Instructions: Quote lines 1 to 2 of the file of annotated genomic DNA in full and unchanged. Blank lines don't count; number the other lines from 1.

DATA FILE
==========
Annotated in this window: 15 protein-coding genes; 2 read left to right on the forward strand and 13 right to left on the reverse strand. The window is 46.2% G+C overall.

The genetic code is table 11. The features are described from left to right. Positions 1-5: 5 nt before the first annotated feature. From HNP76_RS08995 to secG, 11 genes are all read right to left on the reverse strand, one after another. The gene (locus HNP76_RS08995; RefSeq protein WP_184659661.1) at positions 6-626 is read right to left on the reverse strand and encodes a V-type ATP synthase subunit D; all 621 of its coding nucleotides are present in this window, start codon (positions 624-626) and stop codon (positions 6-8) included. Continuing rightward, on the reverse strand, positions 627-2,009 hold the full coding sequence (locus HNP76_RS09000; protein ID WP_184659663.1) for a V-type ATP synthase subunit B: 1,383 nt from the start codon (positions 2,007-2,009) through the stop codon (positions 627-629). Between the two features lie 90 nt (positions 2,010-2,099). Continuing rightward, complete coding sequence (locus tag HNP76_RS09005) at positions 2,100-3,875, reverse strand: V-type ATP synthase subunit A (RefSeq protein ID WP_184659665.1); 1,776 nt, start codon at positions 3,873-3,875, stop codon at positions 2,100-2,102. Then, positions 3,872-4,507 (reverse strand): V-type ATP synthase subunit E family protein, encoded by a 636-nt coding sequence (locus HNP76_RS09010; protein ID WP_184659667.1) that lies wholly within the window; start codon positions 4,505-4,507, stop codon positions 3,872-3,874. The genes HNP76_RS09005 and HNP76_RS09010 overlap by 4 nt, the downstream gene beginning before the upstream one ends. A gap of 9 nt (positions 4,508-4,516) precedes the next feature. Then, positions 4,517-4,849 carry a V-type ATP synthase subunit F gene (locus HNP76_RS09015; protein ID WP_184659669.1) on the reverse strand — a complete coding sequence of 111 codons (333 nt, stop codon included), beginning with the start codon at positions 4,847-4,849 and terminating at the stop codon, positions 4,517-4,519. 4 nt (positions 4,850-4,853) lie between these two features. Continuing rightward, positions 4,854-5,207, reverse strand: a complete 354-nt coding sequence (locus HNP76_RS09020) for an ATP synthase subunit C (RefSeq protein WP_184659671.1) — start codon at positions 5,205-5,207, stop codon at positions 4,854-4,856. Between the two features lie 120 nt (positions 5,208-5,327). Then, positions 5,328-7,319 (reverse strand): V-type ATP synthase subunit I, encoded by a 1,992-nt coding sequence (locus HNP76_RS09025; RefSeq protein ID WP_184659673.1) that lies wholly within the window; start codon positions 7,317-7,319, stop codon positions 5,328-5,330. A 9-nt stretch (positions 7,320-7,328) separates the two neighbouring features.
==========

Annotated in this window: 15 protein-coding genes; 2 read left to right on the forward strand and 13 right to left on the reverse strand. The window is 46.2% G+C overall.

The genetic code is table 11. The features are described from left to right. Positions 1-5: 5 nt before the first annotated feature. From HNP76_RS08995 to secG, 11 genes are all read right to left on the reverse strand, one after another. The gene (locus HNP76_RS08995; RefSeq protein WP_184659661.1) at positions 6-626 is read right to left on the reverse strand and encodes a V-type ATP synthase subunit D; all 621 of its coding nucleotides are present in this window, start codon (positions 624-626) and stop codon (positions 6-8) included. Continuing rightward, on the reverse strand, positions 627-2,009 hold the full coding sequence (locus HNP76_RS09000; protein ID WP_184659663.1) for a V-type ATP synthase subunit B: 1,383 nt from the start codon (positions 2,007-2,009) through the stop codon (positions 627-629). Between the two features lie 90 nt (positions 2,010-2,099). Continuing rightward, complete coding sequence (locus tag HNP76_RS09005) at positions 2,100-3,875, reverse strand: V-type ATP synthase subunit A (RefSeq protein ID WP_184659665.1); 1,776 nt, start codon at positions 3,873-3,875, stop codon at positions 2,100-2,102. Then, positions 3,872-4,507 (reverse strand): V-type ATP synthase subunit E family protein, encoded by a 636-nt coding sequence (locus HNP76_RS09010; protein ID WP_184659667.1) that lies wholly within the window; start codon positions 4,505-4,507, stop codon positions 3,872-3,874. The genes HNP76_RS09005 and HNP76_RS09010 overlap by 4 nt, the downstream gene beginning before the upstream one ends. A gap of 9 nt (positions 4,508-4,516) precedes the next feature. Then, positions 4,517-4,849 carry a V-type ATP synthase subunit F gene (locus HNP76_RS09015; protein ID WP_184659669.1) on the reverse strand — a complete coding sequence of 111 codons (333 nt, stop codon included), beginning with the start codon at positions 4,847-4,849 and terminating at the stop codon, positions 4,517-4,519. 4 nt (positions 4,850-4,853) lie between these two features. Continuing rightward, positions 4,854-5,207, reverse strand: a complete 354-nt coding sequence (locus HNP76_RS09020) for an ATP synthase subunit C (RefSeq protein WP_184659671.1) — start codon at positions 5,205-5,207, stop codon at positions 4,854-4,856. Between the two features lie 120 nt (positions 5,208-5,327). Then, positions 5,328-7,319 (reverse strand): V-type ATP synthase subunit I, encoded by a 1,992-nt coding sequence (locus HNP76_RS09025; RefSeq protein ID WP_184659673.1) that lies wholly within the window; start codon positions 7,317-7,319, stop codon positions 5,328-5,330. A 9-nt stretch (positions 7,320-7,328) separates the two neighbouring features.